Friday, July 1, 2011

Prehistoric Mammal Week: Neanderthals.

Did you really think that humans would go unscathed this week? You're a mammal, too. The porn on your PC proves it - only mammals can have fine-ass racks. By looking at that porn, you hereby acknowledge that the lineage of Homo sapiens sapiens is fair game for Prehistoric Mammal Week.

Or, well, one of the hominids that might be related to H. sapiens. We're really not sure about Neanderthals.

Hell, we can't even give you the proper scientific classification; it's either Homo neanderthalis or Homo sapiens neanderthalis, depending on whether you consider Neanderthals their own species or a subspecies. However you prefer to classify them, they were first found Belgium. The name comes from a specimen found in the Neander Valley near Dusseldorf, Germany. Although they were originally thought carnivorous brutes, plant matter has been found in their teeth, and the brain of an adult Neanderthal was as large as, if not slightly larger than, that of a modern human.

Homo sapiens and Homo neanderthalis derived from a common ancestor, Homo rhodesiensis, approximately 1 million years ago. Like humans, they lived in large social groups, made tools, and had a language. (One of the theories for the evolution of Basque, a language isolate, is that it is the last member of Neanderthal tongue.) The new view of Neanderthals gives them red hair and pale skin- both adaptations to a climate with less sunlight than Africa.

File:Neanderthal child.jpg
Uncanny Valley'd!

Neanderthals had several differences from modern humans. In general, they were stockier ("more robust") with barrel-like rib cages and proportionately shorter limbs. Their heads also had less neoteny, meaning that they look less baby-like than those of modern humans. They had almost no chin to speak of. We would not run screaming, just go, 'huh, that guy looks a little weird.'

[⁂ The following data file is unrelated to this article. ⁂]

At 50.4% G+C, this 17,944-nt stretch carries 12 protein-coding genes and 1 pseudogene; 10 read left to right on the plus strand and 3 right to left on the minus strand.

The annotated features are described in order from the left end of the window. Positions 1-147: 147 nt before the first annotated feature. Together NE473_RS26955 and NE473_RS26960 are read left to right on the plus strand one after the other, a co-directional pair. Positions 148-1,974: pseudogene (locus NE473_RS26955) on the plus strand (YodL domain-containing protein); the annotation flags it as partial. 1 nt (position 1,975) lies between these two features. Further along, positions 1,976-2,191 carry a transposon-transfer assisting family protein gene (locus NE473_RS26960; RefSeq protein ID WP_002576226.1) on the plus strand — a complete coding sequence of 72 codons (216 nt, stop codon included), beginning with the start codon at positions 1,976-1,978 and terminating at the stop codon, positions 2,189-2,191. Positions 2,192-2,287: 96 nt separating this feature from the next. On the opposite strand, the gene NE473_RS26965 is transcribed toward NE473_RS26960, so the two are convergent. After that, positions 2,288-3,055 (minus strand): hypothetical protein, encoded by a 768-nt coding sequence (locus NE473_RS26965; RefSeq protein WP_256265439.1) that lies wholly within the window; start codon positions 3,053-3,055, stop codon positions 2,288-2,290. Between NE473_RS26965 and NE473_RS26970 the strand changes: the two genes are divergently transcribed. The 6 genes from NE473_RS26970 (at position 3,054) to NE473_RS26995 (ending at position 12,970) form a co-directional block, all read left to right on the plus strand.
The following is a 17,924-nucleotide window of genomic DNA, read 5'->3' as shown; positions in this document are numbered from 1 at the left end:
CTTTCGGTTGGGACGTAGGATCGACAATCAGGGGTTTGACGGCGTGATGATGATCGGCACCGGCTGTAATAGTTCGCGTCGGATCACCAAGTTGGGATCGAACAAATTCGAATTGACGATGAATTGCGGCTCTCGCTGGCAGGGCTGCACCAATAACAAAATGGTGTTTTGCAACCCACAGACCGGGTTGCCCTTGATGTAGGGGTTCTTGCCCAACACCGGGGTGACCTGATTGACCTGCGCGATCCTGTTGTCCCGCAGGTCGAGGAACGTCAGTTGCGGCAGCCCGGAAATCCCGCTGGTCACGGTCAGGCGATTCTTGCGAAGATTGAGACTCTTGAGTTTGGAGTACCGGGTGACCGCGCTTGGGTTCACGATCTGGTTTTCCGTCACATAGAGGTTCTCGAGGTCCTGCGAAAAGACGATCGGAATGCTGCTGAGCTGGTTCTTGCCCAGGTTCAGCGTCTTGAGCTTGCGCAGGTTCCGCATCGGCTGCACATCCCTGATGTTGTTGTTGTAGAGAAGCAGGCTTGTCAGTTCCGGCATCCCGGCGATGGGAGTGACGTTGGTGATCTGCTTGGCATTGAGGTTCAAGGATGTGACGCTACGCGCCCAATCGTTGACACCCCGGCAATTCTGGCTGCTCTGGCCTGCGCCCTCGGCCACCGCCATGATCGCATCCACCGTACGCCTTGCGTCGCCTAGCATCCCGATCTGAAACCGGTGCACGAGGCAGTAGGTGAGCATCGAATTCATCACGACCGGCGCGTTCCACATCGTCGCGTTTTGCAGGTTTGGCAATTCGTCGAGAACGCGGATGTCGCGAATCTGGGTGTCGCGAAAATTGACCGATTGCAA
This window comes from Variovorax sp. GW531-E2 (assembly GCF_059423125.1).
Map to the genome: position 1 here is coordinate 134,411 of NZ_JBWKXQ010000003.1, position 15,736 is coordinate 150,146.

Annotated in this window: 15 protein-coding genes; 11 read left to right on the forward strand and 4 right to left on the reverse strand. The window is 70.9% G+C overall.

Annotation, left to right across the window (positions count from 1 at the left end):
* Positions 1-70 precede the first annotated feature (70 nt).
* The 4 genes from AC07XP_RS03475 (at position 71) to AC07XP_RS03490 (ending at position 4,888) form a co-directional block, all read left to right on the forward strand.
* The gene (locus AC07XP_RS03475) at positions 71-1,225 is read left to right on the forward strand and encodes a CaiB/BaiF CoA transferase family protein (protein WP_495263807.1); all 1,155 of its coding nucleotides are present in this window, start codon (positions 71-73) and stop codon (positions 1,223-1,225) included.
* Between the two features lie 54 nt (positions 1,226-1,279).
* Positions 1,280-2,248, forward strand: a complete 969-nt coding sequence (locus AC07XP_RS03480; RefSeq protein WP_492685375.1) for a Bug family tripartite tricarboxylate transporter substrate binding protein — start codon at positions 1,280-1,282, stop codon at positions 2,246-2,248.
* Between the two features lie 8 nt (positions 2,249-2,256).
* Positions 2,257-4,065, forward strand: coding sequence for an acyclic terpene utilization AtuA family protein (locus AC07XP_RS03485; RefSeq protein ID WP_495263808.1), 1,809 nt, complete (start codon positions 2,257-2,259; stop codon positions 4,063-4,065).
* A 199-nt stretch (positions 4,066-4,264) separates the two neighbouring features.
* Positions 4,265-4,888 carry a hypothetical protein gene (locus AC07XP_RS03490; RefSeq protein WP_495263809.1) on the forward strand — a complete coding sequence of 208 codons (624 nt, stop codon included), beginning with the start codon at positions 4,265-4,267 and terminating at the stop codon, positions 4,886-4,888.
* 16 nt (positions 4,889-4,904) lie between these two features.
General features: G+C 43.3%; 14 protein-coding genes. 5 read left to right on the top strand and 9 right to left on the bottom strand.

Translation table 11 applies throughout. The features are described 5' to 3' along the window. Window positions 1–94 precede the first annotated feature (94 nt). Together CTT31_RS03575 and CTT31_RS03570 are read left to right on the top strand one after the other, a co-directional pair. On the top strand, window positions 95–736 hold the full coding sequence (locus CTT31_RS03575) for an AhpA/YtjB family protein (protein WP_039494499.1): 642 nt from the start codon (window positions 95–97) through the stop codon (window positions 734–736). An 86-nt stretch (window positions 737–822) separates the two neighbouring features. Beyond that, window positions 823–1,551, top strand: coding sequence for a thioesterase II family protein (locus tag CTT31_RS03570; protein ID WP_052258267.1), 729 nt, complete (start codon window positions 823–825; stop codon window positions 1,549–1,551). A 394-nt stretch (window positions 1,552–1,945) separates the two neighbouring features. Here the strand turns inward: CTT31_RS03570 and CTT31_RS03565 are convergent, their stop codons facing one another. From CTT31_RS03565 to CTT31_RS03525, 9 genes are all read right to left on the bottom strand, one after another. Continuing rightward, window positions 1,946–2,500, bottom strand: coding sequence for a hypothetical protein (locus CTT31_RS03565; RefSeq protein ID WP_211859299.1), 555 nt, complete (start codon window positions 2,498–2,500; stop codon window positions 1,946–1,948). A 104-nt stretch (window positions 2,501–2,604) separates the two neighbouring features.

The scary thing? Nobody knows what happened to them. These guys are one of our closest relatives, and nobody knows for sure how they died out. It's easy to see what could make something like tomorrow's animal die out, but a hominid? We don't like picturing ourselves, or even our cousins, going extinct.

There are constant debates raging about what, exactly, wiped out the Neanderthals. So far, there are three main theories concerning what killed them off.

One theory is that the H. sapiens from Africa violently eradicated the Neanderthals. Neanderthal skeletons have shorter limbs, proportionately, than those of hominids more readily recognized as the ancestors of modern humans. This meant that humans had a huge combative advantage over Neanderthals and could spend less energy hunting big game -not to mention each other. The not-Flintstones didn't stand a chance. Yep, Homo sapiens were always assholes.

The second theory states that Neanderthals were assimilated into H. sapiens. This is supported by European and Asian lineages having 1-4% of their genes in common with Neanderthals. There are a few subtle skull traits that also hint at hybridization. War and rape often go together; there is no reason that the first two theories could not gel.
Minus Dino and the tacky fashion sense, this might have happened.

The third theory cites climate change as the main reason for Neanderthals going extinct. Even though they were probably physically stronger than modern humans, they expended more energy per movement. Something as disruptive as a massive volcanic eruption would have put a largedent in their population. They were less adaptable in general. Humans won out because they dealt with the changing environment better.

The real reason could be one of the above theories. It could be two of them. Hell, it could even be a combination of all three of them. Whatever happened, it must have been pretty damn scary.

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